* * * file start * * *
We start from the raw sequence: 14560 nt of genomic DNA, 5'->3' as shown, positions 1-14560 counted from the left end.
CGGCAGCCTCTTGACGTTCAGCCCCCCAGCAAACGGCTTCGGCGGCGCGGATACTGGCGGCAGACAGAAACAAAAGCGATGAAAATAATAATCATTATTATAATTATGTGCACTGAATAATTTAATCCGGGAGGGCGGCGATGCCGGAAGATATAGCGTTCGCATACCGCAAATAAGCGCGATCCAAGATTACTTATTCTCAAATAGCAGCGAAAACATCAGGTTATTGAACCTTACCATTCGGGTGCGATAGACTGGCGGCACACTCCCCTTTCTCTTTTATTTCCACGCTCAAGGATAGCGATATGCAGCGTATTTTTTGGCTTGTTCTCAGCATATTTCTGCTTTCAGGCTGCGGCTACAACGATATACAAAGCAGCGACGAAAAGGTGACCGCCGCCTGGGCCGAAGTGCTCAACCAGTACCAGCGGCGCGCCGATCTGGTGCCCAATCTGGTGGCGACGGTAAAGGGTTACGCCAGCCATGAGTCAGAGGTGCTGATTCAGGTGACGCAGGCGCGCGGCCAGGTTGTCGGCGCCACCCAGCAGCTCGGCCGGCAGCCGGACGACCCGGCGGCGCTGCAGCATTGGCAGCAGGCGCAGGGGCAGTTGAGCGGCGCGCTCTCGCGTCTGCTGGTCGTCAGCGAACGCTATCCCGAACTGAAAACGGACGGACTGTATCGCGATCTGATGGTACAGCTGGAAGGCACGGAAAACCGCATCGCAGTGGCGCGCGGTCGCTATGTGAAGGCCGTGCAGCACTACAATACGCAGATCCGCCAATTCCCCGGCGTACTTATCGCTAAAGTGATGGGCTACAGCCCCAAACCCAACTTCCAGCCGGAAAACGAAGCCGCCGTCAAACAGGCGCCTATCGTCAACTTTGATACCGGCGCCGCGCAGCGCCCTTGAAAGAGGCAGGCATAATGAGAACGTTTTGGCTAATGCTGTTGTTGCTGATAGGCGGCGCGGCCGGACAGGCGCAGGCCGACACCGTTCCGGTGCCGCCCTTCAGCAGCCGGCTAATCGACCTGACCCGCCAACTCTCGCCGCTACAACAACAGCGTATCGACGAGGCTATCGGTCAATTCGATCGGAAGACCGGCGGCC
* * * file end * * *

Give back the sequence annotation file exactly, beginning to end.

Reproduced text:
We start from the raw sequence: 14560 nt of genomic DNA, 5'->3' as shown, positions 1-14560 counted from the left end.
CGGCAGCCTCTTGACGTTCAGCCCCCCAGCAAACGGCTTCGGCGGCGCGGATACTGGCGGCAGACAGAAACAAAAGCGATGAAAATAATAATCATTATTATAATTATGTGCACTGAATAATTTAATCCGGGAGGGCGGCGATGCCGGAAGATATAGCGTTCGCATACCGCAAATAAGCGCGATCCAAGATTACTTATTCTCAAATAGCAGCGAAAACATCAGGTTATTGAACCTTACCATTCGGGTGCGATAGACTGGCGGCACACTCCCCTTTCTCTTTTATTTCCACGCTCAAGGATAGCGATATGCAGCGTATTTTTTGGCTTGTTCTCAGCATATTTCTGCTTTCAGGCTGCGGCTACAACGATATACAAAGCAGCGACGAAAAGGTGACCGCCGCCTGGGCCGAAGTGCTCAACCAGTACCAGCGGCGCGCCGATCTGGTGCCCAATCTGGTGGCGACGGTAAAGGGTTACGCCAGCCATGAGTCAGAGGTGCTGATTCAGGTGACGCAGGCGCGCGGCCAGGTTGTCGGCGCCACCCAGCAGCTCGGCCGGCAGCCGGACGACCCGGCGGCGCTGCAGCATTGGCAGCAGGCGCAGGGGCAGTTGAGCGGCGCGCTCTCGCGTCTGCTGGTCGTCAGCGAACGCTATCCCGAACTGAAAACGGACGGACTGTATCGCGATCTGATGGTACAGCTGGAAGGCACGGAAAACCGCATCGCAGTGGCGCGCGGTCGCTATGTGAAGGCCGTGCAGCACTACAATACGCAGATCCGCCAATTCCCCGGCGTACTTATCGCTAAAGTGATGGGCTACAGCCCCAAACCCAACTTCCAGCCGGAAAACGAAGCCGCCGTCAAACAGGCGCCTATCGTCAACTTTGATACCGGCGCCGCGCAGCGCCCTTGAAAGAGGCAGGCATAATGAGAACGTTTTGGCTAATGCTGTTGTTGCTGATAGGCGGCGCGGCCGGACAGGCGCAGGCCGACACCGTTCCGGTGCCGCCCTTCAGCAGCCGGCTAATCGACCTGACCCGCCAACTCTCGCCGCTACAACAACAGCGTATCGACGAGGCTATCGGTCAATTCGATCGGAAGACCGGCGGCC